The Court recalls that its examination of the existence of a real risk of ill-treatment must necessarily be a rigorous one in view of the absolute character of Article 3 (see the above-mentioned Chahal judgment, p. 1859, § 96). It notes in this regard that the German authorities had due regard to the arguments submitted by the applicant in the administrative court proceedings as well as to the past and current situation in the receiving country. It also observes that the Federal Office for Refugees found that the applicant's recollection of the events which led him to leave the Angola was unreliable and that it had serious reservations about the credibility of the applicant's account in general. Furthermore, the Federal Office for Refugees carefully evaluated the evidence which the applicant submitted in support of his renewed asylum request. The Court observes that the findings of the Federal Office for Refugees were confirmed by the Arnsberg Administrative Court.
Having regard to the above considerations and having examined the arguments and materials submitted by the applicant, the Court considers that the applicant has not shown that there are substantial grounds for believing that he would face a real risk of being subjected to treatment proscribed by Article 3 if removed to Angola. It follows that this complaint is manifestly ill-founded within the meaning of Article 35 § 3 of the Convention and must be rejected pursuant to Article 35 § 4.
2. The applicant complains that, in breach of Article 6 § 1 of the Convention, he was refused a fair hearing, as the German courts refused to take into account his political activities in Germany as a leading figure of the FLEC-FAC which, he claimed, showed a concrete risk militating against his return to Angola.
Article 6 § 1 of the Convention provides insofar as relevant:
"In the determination of his civil rights and obligations or of any criminal charge against him, everyone is entitled to a fair ... hearing ... by an independent and impartial tribunal established by law."
The Court does not consider it necessary to examine whether the guarantees contained in Article 6 of the Convention apply to the impugned proceedings. It notes that in the instant case the Arnsberg Administrative Court has taken into consideration the applicant's political activities in Germany and has concluded in the light of the information provided by the German Ministry of Foreign Affairs that purely political activities in Germany were not likely to attract the interest of the Angolan authorities. The court proceedings do not indicate any element of unfairness. It is to be observed that the applicant was legally represented in those proceedings. These considerations lead it to conclude that the applicant's complaint under this head is manifestly ill-founded within the meaning of Article 35 § 3 of the Convention and must be rejected pursuant to Article 35 § 4.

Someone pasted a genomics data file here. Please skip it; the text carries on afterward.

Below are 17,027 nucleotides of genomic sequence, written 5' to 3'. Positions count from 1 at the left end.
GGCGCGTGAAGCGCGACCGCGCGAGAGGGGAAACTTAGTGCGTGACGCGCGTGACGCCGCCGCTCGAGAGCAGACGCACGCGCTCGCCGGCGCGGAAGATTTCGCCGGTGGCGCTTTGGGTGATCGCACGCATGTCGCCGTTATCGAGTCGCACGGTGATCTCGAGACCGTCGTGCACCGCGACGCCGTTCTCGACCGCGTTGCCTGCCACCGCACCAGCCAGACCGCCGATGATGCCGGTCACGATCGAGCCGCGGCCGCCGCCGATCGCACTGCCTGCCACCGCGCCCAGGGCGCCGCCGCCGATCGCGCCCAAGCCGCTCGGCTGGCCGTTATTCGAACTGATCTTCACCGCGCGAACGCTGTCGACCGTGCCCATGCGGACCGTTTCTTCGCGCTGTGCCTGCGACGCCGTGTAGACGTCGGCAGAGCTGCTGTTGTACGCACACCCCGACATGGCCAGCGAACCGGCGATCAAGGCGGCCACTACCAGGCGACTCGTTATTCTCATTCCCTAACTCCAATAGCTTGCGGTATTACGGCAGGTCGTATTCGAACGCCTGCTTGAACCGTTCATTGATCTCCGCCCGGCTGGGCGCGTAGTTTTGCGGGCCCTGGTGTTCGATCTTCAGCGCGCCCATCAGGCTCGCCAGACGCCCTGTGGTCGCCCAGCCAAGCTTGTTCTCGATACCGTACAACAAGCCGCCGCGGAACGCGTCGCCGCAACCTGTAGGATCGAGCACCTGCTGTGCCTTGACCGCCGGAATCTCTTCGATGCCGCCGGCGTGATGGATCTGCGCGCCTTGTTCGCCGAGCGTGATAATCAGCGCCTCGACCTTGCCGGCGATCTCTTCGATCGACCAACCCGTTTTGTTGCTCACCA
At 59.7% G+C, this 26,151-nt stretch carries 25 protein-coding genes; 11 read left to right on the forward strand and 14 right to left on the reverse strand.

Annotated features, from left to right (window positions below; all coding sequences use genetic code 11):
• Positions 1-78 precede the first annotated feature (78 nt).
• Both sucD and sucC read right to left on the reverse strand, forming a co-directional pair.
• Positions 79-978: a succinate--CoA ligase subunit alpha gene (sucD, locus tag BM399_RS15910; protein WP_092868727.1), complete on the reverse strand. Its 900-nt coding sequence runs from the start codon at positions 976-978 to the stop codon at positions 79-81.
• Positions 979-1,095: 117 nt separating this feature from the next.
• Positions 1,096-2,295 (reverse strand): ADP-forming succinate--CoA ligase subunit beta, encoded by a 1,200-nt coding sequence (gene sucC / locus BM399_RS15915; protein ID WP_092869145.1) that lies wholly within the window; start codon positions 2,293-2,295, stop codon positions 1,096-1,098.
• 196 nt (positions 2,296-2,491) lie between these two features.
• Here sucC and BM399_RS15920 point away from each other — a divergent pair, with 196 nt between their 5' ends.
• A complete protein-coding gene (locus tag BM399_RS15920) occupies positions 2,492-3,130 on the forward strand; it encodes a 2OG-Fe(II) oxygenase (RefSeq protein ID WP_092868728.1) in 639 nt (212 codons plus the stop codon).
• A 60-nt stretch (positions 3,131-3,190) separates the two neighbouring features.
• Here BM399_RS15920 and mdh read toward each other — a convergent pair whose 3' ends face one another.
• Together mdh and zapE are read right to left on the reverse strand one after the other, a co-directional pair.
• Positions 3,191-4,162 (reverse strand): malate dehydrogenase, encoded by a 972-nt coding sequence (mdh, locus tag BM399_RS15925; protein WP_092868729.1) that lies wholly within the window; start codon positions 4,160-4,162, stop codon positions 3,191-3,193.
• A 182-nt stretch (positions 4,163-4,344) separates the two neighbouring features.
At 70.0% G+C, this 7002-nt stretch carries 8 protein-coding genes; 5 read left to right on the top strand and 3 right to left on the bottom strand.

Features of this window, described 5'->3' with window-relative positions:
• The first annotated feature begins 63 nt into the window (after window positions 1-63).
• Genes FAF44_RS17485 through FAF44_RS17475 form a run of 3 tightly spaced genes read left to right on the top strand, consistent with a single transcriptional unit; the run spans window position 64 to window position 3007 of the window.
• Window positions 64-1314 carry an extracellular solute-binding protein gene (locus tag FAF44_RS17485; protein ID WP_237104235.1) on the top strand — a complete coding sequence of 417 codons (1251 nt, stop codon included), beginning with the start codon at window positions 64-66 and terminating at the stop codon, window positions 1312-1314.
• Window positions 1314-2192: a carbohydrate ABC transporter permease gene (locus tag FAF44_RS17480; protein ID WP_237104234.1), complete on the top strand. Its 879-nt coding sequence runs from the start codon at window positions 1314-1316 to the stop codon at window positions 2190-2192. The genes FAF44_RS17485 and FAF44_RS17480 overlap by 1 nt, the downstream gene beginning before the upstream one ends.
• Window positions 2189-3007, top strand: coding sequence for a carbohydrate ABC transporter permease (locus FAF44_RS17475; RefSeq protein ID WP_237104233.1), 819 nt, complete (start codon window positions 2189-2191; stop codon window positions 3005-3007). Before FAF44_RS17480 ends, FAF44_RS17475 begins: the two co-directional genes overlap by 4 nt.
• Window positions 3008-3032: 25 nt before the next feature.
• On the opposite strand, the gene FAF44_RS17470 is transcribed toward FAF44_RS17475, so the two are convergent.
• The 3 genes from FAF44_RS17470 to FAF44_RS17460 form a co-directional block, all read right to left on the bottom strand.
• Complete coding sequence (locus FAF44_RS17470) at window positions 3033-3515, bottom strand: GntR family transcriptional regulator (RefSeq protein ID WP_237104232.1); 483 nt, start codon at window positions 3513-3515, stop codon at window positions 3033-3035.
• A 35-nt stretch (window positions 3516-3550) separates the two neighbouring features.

3. Invoking Article 13 of the Convention in conjunction with Article 3, the applicant complains that the refusal of taking into account his political activity as president of the FLEC-FAC in Germany in the asylum proceedings rendered his right to seek asylum ineffective.
Article 13 reads as follows:
"Everyone whose rights and freedoms as set forth in this Convention are violated shall have an effective remedy before a national authority notwithstanding that the violation has been committed by persons acting in an official capacity."
The Court recalls that Article 13 of the Convention guarantees the availability of a remedy at national level to enforce the substance of the Convention rights and freedoms in whatever form they may happen to be secured in the domestic legal order. Its effect is thus to require the provision of a domestic remedy allowing the competent "national authority" both to deal with the substance of the relevant Convention complaint and to grant appropriate relief (see the see the above-mentioned Vilvarajah and others v. the United Kingdom judgment, p. 39, § 122).
In the Court's view, the remedy at the applicant's disposal under German law, namely the applicant's constitutional complaint to the Federal Constitutional Court, satisfies these requirements.
It follows that this complaint is also manifestly ill-founded within the meaning of Article 35 § 3 of the Convention and must be rejected pursuant to Article 35 § 4.
For these reasons, the Court, unanimously,
DECLARES THE APPLICATION INADMISSIBLE.
Erik Fribergh, Registrar
Christos Rozakis, President